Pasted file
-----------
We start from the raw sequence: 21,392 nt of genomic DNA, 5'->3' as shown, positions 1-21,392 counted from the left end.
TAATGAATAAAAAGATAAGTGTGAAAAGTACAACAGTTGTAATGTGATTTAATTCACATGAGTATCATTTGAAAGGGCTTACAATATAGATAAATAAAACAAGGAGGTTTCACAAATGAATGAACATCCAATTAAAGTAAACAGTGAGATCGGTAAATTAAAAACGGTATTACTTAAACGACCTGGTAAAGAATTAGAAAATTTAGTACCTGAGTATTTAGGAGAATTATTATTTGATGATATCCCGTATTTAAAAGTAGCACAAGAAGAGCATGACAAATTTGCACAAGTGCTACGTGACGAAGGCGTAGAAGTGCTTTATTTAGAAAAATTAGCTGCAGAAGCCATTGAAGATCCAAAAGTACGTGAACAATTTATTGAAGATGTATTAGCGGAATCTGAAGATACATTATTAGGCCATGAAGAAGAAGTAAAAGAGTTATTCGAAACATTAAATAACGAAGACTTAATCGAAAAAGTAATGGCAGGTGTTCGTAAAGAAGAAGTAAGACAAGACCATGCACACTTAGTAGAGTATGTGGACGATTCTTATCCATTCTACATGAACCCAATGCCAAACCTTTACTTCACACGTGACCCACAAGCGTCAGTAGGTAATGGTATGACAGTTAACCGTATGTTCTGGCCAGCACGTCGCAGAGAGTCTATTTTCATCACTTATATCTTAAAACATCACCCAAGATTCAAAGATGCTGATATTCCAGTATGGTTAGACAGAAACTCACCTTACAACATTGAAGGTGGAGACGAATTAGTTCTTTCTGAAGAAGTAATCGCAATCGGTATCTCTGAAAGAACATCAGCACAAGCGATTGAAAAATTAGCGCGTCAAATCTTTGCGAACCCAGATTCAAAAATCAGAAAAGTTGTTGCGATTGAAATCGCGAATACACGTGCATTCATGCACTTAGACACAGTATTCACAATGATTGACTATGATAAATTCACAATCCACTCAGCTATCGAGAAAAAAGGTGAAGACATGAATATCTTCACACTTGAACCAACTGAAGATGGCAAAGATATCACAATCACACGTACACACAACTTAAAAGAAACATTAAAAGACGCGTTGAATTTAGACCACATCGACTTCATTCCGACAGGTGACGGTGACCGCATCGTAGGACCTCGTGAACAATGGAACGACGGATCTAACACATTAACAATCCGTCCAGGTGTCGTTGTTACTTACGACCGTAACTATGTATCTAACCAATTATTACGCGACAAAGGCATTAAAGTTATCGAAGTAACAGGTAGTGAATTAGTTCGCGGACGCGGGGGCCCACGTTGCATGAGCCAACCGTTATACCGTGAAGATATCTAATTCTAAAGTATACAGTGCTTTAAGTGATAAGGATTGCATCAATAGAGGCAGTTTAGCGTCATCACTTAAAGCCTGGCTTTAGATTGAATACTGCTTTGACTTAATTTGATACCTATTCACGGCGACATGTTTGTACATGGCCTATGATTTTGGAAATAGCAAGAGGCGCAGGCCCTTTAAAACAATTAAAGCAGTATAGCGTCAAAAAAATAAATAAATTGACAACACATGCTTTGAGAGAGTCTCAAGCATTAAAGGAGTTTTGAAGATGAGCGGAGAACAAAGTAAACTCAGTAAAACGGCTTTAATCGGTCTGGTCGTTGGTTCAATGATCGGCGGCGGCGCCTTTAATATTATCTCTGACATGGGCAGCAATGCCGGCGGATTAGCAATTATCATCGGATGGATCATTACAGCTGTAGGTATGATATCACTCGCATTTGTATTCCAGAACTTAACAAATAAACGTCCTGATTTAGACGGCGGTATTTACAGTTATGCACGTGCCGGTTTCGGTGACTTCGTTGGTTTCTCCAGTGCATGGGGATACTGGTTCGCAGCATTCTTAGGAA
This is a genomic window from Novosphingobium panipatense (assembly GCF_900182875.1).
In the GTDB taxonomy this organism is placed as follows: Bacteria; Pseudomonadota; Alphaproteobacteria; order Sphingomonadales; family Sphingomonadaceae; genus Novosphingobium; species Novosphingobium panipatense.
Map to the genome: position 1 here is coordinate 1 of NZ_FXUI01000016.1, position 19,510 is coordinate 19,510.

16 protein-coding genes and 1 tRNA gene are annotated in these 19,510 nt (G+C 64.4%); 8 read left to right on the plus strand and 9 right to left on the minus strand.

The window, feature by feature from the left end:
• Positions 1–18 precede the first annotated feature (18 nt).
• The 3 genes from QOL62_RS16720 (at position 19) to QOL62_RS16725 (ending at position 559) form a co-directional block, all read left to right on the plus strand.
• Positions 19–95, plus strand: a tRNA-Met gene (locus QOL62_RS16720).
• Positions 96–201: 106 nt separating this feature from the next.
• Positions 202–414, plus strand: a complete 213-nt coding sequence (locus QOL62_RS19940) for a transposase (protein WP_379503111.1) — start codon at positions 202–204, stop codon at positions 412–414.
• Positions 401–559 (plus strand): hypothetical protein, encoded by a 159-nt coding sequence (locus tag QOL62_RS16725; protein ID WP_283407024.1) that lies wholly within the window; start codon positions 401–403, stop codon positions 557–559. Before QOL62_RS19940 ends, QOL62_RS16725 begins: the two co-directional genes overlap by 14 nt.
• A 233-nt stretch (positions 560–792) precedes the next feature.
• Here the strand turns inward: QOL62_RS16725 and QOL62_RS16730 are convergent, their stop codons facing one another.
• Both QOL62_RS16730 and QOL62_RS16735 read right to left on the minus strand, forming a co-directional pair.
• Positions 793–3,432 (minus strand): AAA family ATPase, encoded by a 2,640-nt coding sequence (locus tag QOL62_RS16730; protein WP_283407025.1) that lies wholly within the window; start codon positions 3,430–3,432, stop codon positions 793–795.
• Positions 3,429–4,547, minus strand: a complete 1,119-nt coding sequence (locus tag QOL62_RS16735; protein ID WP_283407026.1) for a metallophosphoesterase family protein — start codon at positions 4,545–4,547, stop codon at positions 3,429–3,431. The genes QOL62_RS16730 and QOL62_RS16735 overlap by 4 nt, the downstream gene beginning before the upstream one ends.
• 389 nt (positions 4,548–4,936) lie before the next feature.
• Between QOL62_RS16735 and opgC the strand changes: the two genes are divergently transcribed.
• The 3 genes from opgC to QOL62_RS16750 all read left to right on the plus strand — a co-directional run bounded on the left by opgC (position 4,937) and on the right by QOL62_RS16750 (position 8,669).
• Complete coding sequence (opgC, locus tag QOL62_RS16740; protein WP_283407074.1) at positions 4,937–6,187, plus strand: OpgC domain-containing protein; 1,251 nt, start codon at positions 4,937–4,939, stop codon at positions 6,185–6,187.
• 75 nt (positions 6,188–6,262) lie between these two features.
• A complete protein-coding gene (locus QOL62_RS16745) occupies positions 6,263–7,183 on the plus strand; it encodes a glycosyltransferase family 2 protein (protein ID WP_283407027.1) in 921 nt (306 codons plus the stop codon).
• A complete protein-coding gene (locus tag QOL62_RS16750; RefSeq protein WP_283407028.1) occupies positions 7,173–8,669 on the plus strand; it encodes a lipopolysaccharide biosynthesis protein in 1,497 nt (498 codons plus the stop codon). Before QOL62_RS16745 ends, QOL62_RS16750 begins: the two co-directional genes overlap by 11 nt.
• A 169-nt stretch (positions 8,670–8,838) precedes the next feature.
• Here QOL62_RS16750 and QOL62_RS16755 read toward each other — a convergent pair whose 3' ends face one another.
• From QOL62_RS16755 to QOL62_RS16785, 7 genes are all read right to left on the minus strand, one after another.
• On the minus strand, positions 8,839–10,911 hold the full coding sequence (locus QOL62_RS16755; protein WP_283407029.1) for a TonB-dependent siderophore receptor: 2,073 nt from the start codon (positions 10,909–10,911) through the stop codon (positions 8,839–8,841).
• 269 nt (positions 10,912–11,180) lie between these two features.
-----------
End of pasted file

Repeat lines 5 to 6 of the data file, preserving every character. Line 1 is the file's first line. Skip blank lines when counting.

Map to the genome: position 1 here is coordinate 1 of NZ_FXUI01000016.1, position 19,510 is coordinate 19,510.

16 protein-coding genes and 1 tRNA gene are annotated in these 19,510 nt (G+C 64.4%); 8 read left to right on the plus strand and 9 right to left on the minus strand.